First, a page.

Do you remember certain practice routines that you stuck to when you were studying?
No. I’ve never practiced according to any schedule. I always just picked up my guitar and after I was warmed up, I started playing anything. If I would meet a limitation while playing, I tried to improve myself on that. But I never forgot to just have fun practising.
What guitar players besides Wim do you consider a main influence when you were a student?
At that time Metheny and Scofield were the most influential ones. But over the years I’ve been inspired by all the good ones. I’ve been into Jim Hall, Wes Montgomery, Joe Pass, Pat Martino, George Benson and many more for longer or shorter periods.
How did you develop your single note playing?
Mainly by listening to “single note” instruments like saxophone or trumpet a lot. I checked out all the good ones again. Coltrane, Getz, George Coleman , Ferdinand Povel , Woody Shaw, Tom Harrell and many more.
And how did you develop your chordal playing?
Wim Overgaauw was very good at playing chord melody arrangements. That also has been a main subject during his lessons. And also by listening to harmonic piano players like Bill Evans or Herbie Hancock for instance. I checked out the substitute changes they used. I remember I tried to translate piano voicings into guitar voicings.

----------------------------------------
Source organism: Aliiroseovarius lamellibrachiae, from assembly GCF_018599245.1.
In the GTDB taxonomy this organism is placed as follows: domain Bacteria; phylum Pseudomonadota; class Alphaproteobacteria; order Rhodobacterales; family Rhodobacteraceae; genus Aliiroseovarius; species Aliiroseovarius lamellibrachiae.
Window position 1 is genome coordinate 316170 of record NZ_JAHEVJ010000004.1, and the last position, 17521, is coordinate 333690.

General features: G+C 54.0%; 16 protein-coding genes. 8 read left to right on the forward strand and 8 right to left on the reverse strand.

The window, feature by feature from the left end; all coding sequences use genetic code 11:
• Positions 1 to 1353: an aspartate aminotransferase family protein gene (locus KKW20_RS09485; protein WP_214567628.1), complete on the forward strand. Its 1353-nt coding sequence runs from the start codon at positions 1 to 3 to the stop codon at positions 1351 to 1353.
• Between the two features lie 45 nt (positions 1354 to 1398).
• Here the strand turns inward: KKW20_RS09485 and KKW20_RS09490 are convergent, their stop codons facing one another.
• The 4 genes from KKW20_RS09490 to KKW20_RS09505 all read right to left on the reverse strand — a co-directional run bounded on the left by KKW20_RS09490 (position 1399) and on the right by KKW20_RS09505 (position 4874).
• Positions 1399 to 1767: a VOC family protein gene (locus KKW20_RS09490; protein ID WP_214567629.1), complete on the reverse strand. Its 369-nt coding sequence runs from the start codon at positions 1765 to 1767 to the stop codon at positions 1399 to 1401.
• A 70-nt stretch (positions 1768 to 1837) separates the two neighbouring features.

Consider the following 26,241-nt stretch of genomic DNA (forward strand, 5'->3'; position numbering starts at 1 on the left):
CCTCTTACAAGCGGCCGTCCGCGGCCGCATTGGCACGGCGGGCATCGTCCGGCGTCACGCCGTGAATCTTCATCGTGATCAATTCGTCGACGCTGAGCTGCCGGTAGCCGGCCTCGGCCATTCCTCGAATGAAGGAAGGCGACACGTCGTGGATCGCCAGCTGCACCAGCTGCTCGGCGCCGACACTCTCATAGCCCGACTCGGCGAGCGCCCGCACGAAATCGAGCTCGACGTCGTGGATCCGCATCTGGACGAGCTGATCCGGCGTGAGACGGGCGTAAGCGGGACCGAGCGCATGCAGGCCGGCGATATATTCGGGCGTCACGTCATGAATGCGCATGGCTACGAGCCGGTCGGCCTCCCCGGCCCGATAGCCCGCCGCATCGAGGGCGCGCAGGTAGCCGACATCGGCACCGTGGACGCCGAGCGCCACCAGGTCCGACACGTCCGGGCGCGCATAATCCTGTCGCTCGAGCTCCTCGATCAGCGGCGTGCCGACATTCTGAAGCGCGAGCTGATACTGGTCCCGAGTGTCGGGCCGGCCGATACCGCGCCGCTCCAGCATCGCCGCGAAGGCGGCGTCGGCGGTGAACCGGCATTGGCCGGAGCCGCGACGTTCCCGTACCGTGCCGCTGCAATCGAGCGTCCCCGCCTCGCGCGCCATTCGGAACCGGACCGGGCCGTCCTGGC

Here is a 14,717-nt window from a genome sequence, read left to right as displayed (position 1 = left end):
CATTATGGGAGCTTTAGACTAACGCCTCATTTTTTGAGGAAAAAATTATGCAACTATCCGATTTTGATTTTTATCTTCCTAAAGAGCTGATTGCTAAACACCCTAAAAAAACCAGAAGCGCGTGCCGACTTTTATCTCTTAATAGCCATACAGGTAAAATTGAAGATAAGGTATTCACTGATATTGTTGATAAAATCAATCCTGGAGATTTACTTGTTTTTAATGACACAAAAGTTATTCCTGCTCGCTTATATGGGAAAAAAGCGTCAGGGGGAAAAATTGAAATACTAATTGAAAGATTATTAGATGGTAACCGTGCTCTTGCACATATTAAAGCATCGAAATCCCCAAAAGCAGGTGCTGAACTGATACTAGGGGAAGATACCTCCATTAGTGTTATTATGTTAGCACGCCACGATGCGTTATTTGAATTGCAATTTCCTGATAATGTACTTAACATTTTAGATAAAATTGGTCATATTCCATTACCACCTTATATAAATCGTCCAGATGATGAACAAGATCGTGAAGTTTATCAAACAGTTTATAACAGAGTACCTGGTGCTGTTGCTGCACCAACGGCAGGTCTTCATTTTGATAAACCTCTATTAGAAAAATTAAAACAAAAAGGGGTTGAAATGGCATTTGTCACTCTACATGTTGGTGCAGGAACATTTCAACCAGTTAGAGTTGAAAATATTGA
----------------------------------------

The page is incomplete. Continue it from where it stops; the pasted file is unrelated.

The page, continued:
I remember reading somewhere that you have been working hard on your trio playing over the last years and that it has taken you some time to feel confident in that format. How did you work on this?
I have practiced chordal improvisation quite a lot lately. It’s different from a prepared chord melody. Before that I was focused more on single note improvisation. It took me a while to integrate chordal improvisations into my playing in such a way that I was more or less satisfied about them. I really searched for the right balance between those two and tried to make the transition from one into the other sound as natural as possible. But I’ll always be frustrated about the fact that I can’t comp myself like a piano player can.